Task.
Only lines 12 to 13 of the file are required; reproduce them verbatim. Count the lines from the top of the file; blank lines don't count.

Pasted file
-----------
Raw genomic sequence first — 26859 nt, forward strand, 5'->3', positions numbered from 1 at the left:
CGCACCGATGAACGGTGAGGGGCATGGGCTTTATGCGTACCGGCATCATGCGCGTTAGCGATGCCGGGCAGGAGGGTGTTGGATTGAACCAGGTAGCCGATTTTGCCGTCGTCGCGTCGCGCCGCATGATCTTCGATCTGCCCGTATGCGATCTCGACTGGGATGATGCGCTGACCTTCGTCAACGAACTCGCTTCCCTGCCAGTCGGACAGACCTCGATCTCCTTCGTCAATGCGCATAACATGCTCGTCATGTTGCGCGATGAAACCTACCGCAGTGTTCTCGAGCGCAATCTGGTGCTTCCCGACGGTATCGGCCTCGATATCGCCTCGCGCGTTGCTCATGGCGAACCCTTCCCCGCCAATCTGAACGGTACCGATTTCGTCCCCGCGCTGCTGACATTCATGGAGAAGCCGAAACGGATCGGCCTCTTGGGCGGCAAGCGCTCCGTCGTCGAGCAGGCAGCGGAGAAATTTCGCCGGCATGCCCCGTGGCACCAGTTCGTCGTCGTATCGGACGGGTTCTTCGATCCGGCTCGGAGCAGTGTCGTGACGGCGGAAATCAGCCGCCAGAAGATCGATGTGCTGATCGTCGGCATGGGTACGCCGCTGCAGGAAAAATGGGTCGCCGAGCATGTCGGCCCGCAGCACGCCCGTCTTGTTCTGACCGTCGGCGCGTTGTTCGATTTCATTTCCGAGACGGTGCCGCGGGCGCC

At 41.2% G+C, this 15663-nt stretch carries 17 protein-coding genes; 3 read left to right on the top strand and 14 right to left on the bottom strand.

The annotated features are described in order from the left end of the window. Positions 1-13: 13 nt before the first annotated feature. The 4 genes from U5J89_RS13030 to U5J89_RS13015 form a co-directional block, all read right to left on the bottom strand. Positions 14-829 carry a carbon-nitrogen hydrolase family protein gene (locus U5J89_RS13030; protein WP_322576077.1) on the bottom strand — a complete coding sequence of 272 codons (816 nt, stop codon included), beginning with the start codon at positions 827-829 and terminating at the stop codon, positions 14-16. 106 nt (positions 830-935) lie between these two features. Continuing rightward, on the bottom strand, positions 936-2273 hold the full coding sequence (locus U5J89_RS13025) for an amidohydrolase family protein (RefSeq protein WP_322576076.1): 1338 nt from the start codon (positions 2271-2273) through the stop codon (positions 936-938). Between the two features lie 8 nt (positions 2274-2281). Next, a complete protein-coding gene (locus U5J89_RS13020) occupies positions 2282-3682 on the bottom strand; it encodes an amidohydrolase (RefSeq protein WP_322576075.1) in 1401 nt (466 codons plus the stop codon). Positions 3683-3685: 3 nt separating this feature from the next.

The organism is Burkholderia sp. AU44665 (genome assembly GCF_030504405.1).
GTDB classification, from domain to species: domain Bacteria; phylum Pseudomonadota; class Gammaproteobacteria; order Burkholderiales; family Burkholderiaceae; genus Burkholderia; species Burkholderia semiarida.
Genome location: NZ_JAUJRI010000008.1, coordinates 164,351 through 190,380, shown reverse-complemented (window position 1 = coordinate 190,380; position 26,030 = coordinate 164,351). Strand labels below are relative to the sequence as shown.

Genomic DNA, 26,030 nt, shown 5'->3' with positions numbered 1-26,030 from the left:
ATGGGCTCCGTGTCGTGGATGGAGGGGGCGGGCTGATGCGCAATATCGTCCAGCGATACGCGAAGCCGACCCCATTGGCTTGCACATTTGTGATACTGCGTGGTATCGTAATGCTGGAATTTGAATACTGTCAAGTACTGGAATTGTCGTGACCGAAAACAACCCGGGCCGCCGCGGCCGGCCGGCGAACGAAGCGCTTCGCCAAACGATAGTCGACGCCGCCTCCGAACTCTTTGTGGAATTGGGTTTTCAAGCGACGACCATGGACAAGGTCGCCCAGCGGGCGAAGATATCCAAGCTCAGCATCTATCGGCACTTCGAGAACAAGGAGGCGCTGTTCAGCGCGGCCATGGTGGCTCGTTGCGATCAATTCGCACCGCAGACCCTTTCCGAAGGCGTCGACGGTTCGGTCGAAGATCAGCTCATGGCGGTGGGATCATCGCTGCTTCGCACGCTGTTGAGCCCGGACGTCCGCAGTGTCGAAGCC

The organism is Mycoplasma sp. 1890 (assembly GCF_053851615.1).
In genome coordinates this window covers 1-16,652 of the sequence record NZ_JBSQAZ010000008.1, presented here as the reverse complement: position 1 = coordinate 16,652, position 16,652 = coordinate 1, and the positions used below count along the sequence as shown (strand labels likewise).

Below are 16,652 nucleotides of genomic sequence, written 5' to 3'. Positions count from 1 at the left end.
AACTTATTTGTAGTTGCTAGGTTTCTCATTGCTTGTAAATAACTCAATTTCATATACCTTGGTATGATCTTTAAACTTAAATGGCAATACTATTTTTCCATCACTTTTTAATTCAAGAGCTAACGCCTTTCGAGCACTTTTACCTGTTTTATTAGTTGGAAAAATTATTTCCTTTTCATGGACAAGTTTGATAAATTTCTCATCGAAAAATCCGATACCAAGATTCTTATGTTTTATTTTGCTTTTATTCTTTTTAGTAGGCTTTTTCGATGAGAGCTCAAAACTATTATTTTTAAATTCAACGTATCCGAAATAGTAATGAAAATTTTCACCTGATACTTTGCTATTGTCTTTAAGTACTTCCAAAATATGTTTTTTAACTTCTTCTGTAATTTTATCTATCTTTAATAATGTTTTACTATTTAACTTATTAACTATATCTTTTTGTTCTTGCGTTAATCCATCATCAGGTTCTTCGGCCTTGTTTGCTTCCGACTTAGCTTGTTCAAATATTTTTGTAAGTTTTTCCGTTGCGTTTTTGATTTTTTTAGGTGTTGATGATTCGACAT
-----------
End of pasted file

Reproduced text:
Below are 16,652 nucleotides of genomic sequence, written 5' to 3'. Positions count from 1 at the left end.
AACTTATTTGTAGTTGCTAGGTTTCTCATTGCTTGTAAATAACTCAATTTCATATACCTTGGTATGATCTTTAAACTTAAATGGCAATACTATTTTTCCATCACTTTTTAATTCAAGAGCTAACGCCTTTCGAGCACTTTTACCTGTTTTATTAGTTGGAAAAATTATTTCCTTTTCATGGACAAGTTTGATAAATTTCTCATCGAAAAATCCGATACCAAGATTCTTATGTTTTATTTTGCTTTTATTCTTTTTAGTAGGCTTTTTCGATGAGAGCTCAAAACTATTATTTTTAAATTCAACGTATCCGAAATAGTAATGAAAATTTTCACCTGATACTTTGCTATTGTCTTTAAGTACTTCCAAAATATGTTTTTTAACTTCTTCTGTAATTTTATCTATCTTTAATAATGTTTTACTATTTAACTTATTAACTATATCTTTTTGTTCTTGCGTTAATCCATCATCAGGTTCTTCGGCCTTGTTTGCTTCCGACTTAGCTTGTTCAAATATTTTTGTAAGTTTTTCCGTTGCGTTTTTGATTTTTTTAGGTGTTGATGATTCGACAT